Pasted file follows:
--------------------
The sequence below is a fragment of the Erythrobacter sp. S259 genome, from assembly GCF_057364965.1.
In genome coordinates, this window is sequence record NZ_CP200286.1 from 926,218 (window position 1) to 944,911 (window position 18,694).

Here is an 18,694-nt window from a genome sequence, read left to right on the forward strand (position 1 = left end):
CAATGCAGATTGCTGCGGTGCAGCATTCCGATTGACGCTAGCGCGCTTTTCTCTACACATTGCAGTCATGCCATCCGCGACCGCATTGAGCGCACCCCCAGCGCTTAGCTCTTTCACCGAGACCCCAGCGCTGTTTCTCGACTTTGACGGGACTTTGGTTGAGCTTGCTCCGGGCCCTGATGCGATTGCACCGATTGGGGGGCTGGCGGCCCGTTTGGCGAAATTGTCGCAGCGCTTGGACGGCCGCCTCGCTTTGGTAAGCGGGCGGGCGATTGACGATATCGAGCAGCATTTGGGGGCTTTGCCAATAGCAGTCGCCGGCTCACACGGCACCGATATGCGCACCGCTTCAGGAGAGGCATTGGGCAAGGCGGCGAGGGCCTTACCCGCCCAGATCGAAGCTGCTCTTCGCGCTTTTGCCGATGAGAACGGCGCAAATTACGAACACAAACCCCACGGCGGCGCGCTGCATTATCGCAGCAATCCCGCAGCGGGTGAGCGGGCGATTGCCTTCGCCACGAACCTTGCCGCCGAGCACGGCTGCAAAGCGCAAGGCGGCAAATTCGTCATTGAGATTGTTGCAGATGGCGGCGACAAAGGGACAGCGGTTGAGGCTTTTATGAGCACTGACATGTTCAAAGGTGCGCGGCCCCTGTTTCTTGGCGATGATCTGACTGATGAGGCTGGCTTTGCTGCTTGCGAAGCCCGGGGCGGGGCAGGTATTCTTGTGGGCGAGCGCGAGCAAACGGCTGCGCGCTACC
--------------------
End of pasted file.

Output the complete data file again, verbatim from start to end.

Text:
The sequence below is a fragment of the Erythrobacter sp. S259 genome, from assembly GCF_057364965.1.
In genome coordinates, this window is sequence record NZ_CP200286.1 from 926,218 (window position 1) to 944,911 (window position 18,694).

Here is an 18,694-nt window from a genome sequence, read left to right on the forward strand (position 1 = left end):
CAATGCAGATTGCTGCGGTGCAGCATTCCGATTGACGCTAGCGCGCTTTTCTCTACACATTGCAGTCATGCCATCCGCGACCGCATTGAGCGCACCCCCAGCGCTTAGCTCTTTCACCGAGACCCCAGCGCTGTTTCTCGACTTTGACGGGACTTTGGTTGAGCTTGCTCCGGGCCCTGATGCGATTGCACCGATTGGGGGGCTGGCGGCCCGTTTGGCGAAATTGTCGCAGCGCTTGGACGGCCGCCTCGCTTTGGTAAGCGGGCGGGCGATTGACGATATCGAGCAGCATTTGGGGGCTTTGCCAATAGCAGTCGCCGGCTCACACGGCACCGATATGCGCACCGCTTCAGGAGAGGCATTGGGCAAGGCGGCGAGGGCCTTACCCGCCCAGATCGAAGCTGCTCTTCGCGCTTTTGCCGATGAGAACGGCGCAAATTACGAACACAAACCCCACGGCGGCGCGCTGCATTATCGCAGCAATCCCGCAGCGGGTGAGCGGGCGATTGCCTTCGCCACGAACCTTGCCGCCGAGCACGGCTGCAAAGCGCAAGGCGGCAAATTCGTCATTGAGATTGTTGCAGATGGCGGCGACAAAGGGACAGCGGTTGAGGCTTTTATGAGCACTGACATGTTCAAAGGTGCGCGGCCCCTGTTTCTTGGCGATGATCTGACTGATGAGGCTGGCTTTGCTGCTTGCGAAGCCCGGGGCGGGGCAGGTATTCTTGTGGGCGAGCGCGAGCAAACGGCTGCGCGCTACC